I was not impressed with the new XJ. It doesn't even look like a Jaguar. Even worse, it strongly resembles the X-Type. Jaguar, despite having the highest Satisfaction rates in the industry, has only a 37.1% Retention (Loyalty)rate...Mercedes has a 52% Retention rate despite all of their current quality issues.
Has anyone seen the new S Class preview up on Mercedes Website? The car looks much better in the darker colors. I still don't like the rear at all, but the front looks quite bold. It seems more "substantial" than the current model. Maybe I'll have a look when it comes out in the showrooms. My only worry is that it will suffer from the same electrical maladies that the current generation has.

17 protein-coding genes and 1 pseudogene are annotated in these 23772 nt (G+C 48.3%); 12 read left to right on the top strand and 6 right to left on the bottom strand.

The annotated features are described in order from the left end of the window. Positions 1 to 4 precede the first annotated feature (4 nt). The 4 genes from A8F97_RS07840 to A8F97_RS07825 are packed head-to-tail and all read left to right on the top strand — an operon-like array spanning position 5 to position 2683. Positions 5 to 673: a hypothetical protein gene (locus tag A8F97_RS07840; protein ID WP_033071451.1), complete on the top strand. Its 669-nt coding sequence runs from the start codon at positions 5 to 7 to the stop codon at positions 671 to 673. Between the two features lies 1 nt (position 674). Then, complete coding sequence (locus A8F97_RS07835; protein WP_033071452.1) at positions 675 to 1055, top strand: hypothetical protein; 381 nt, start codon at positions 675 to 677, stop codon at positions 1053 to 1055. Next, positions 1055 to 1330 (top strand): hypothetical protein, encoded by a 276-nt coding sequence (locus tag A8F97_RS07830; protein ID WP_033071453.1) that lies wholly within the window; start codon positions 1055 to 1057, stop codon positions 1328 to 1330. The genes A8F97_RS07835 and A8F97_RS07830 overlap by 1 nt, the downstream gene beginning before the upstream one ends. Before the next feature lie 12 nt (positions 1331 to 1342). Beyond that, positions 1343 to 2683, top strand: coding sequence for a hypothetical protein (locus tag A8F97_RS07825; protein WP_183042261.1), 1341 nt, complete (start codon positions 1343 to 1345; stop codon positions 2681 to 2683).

I wish you all a Merry Christmas,
#12309 of 24726 The Problem with Car Jockeys, help please.
Dec 24, 2005 (10:19 am)
Please give me some advice as to how to deal with Car Jockies who wants to toy with cars. I have a bland new car and I had to park in Manhattan of New York City Often.
There 'park and lock' places are hard to find. And I often have to park underneath the building where I have to carry out a task.
Twice now, since I got this bland new car, I found a lot of the electronic gadgetry settings are changed when I get my car back.
I tip these guys often too, and they are familiar faces to me. I thought of complaining to management.
To be perfectly honest, my car cost nothing close to $50,000. But I figure that people who have cars of that price range probably have more of these experiences, and might have learn how to deal with them.
#12310 of 24726 Ford and Jaguar
Dec 24, 2005 (10:40 am)
Ford injects $2 bn for Jaguar loss
Ford still has confidence in the future of Jaguar.